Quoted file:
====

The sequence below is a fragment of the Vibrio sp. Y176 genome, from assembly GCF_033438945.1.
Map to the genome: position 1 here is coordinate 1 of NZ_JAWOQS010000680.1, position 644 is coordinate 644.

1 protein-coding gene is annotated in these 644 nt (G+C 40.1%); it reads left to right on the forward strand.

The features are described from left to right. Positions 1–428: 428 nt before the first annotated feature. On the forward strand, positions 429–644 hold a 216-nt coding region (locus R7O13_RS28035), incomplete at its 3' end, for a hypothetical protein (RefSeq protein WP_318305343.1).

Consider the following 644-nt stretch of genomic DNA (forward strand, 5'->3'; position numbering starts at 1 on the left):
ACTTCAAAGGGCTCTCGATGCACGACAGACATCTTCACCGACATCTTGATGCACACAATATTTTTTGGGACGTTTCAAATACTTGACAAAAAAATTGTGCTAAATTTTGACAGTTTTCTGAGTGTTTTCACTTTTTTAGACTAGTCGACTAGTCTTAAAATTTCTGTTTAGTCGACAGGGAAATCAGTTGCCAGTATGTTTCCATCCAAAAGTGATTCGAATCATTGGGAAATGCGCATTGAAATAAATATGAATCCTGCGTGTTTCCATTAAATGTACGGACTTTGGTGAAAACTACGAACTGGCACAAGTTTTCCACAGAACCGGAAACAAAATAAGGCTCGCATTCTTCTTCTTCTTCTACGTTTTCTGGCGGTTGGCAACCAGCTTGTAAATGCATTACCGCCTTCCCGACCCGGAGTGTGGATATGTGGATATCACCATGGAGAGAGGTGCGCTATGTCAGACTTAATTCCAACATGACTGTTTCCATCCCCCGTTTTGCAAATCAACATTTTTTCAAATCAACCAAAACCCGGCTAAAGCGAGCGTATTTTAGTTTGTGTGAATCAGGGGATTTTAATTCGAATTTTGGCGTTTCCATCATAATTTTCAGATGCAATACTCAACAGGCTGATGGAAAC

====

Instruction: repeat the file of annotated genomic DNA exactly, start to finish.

The sequence below is a fragment of the Vibrio sp. Y176 genome, from assembly GCF_033438945.1.
Map to the genome: position 1 here is coordinate 1 of NZ_JAWOQS010000680.1, position 644 is coordinate 644.

1 protein-coding gene is annotated in these 644 nt (G+C 40.1%); it reads left to right on the forward strand.

The features are described from left to right. Positions 1–428: 428 nt before the first annotated feature. On the forward strand, positions 429–644 hold a 216-nt coding region (locus R7O13_RS28035), incomplete at its 3' end, for a hypothetical protein (RefSeq protein WP_318305343.1).

Consider the following 644-nt stretch of genomic DNA (forward strand, 5'->3'; position numbering starts at 1 on the left):
ACTTCAAAGGGCTCTCGATGCACGACAGACATCTTCACCGACATCTTGATGCACACAATATTTTTTGGGACGTTTCAAATACTTGACAAAAAAATTGTGCTAAATTTTGACAGTTTTCTGAGTGTTTTCACTTTTTTAGACTAGTCGACTAGTCTTAAAATTTCTGTTTAGTCGACAGGGAAATCAGTTGCCAGTATGTTTCCATCCAAAAGTGATTCGAATCATTGGGAAATGCGCATTGAAATAAATATGAATCCTGCGTGTTTCCATTAAATGTACGGACTTTGGTGAAAACTACGAACTGGCACAAGTTTTCCACAGAACCGGAAACAAAATAAGGCTCGCATTCTTCTTCTTCTTCTACGTTTTCTGGCGGTTGGCAACCAGCTTGTAAATGCATTACCGCCTTCCCGACCCGGAGTGTGGATATGTGGATATCACCATGGAGAGAGGTGCGCTATGTCAGACTTAATTCCAACATGACTGTTTCCATCCCCCGTTTTGCAAATCAACATTTTTTCAAATCAACCAAAACCCGGCTAAAGCGAGCGTATTTTAGTTTGTGTGAATCAGGGGATTTTAATTCGAATTTTGGCGTTTCCATCATAATTTTCAGATGCAATACTCAACAGGCTGATGGAAAC